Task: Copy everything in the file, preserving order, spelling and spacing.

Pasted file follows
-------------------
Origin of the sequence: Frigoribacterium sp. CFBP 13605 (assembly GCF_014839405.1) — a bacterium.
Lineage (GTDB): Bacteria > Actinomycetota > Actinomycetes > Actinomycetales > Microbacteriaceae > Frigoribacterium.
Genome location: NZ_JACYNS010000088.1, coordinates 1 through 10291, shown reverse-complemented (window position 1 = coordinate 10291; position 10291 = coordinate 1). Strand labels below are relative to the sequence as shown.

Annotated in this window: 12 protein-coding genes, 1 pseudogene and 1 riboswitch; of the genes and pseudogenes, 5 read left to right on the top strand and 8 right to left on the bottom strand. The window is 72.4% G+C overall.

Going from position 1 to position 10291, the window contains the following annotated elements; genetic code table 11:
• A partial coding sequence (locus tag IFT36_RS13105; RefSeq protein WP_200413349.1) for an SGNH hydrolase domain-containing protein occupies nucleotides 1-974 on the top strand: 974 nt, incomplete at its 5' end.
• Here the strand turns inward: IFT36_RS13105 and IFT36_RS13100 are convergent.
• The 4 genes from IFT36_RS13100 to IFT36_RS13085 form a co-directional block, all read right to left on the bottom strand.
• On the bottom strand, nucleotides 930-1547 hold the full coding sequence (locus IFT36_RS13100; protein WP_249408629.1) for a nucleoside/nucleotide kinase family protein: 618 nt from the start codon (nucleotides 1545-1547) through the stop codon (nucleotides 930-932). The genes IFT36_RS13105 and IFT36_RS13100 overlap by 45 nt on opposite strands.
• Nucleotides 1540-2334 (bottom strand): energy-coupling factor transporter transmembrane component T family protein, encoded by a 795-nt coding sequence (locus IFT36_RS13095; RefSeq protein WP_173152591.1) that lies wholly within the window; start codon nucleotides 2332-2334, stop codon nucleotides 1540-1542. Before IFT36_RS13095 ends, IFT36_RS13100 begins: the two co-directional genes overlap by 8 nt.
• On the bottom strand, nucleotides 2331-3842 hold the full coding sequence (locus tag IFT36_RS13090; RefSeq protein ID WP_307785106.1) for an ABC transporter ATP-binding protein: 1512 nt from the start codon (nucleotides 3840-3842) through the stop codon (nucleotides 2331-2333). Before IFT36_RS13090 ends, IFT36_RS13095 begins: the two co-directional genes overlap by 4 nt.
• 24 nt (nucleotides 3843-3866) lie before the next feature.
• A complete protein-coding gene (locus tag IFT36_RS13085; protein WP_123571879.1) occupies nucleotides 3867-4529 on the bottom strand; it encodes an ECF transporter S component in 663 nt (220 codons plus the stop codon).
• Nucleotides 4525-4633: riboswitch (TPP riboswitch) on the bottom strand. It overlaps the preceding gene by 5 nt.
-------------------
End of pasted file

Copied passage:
Origin of the sequence: Frigoribacterium sp. CFBP 13605 (assembly GCF_014839405.1) — a bacterium.
Lineage (GTDB): Bacteria > Actinomycetota > Actinomycetes > Actinomycetales > Microbacteriaceae > Frigoribacterium.
Genome location: NZ_JACYNS010000088.1, coordinates 1 through 10291, shown reverse-complemented (window position 1 = coordinate 10291; position 10291 = coordinate 1). Strand labels below are relative to the sequence as shown.

Annotated in this window: 12 protein-coding genes, 1 pseudogene and 1 riboswitch; of the genes and pseudogenes, 5 read left to right on the top strand and 8 right to left on the bottom strand. The window is 72.4% G+C overall.

Going from position 1 to position 10291, the window contains the following annotated elements; genetic code table 11:
• A partial coding sequence (locus tag IFT36_RS13105; RefSeq protein WP_200413349.1) for an SGNH hydrolase domain-containing protein occupies nucleotides 1-974 on the top strand: 974 nt, incomplete at its 5' end.
• Here the strand turns inward: IFT36_RS13105 and IFT36_RS13100 are convergent.
• The 4 genes from IFT36_RS13100 to IFT36_RS13085 form a co-directional block, all read right to left on the bottom strand.
• On the bottom strand, nucleotides 930-1547 hold the full coding sequence (locus IFT36_RS13100; protein WP_249408629.1) for a nucleoside/nucleotide kinase family protein: 618 nt from the start codon (nucleotides 1545-1547) through the stop codon (nucleotides 930-932). The genes IFT36_RS13105 and IFT36_RS13100 overlap by 45 nt on opposite strands.
• Nucleotides 1540-2334 (bottom strand): energy-coupling factor transporter transmembrane component T family protein, encoded by a 795-nt coding sequence (locus IFT36_RS13095; RefSeq protein WP_173152591.1) that lies wholly within the window; start codon nucleotides 2332-2334, stop codon nucleotides 1540-1542. Before IFT36_RS13095 ends, IFT36_RS13100 begins: the two co-directional genes overlap by 8 nt.
• On the bottom strand, nucleotides 2331-3842 hold the full coding sequence (locus tag IFT36_RS13090; RefSeq protein ID WP_307785106.1) for an ABC transporter ATP-binding protein: 1512 nt from the start codon (nucleotides 3840-3842) through the stop codon (nucleotides 2331-2333). Before IFT36_RS13090 ends, IFT36_RS13095 begins: the two co-directional genes overlap by 4 nt.
• 24 nt (nucleotides 3843-3866) lie before the next feature.
• A complete protein-coding gene (locus tag IFT36_RS13085; protein WP_123571879.1) occupies nucleotides 3867-4529 on the bottom strand; it encodes an ECF transporter S component in 663 nt (220 codons plus the stop codon).
• Nucleotides 4525-4633: riboswitch (TPP riboswitch) on the bottom strand. It overlaps the preceding gene by 5 nt.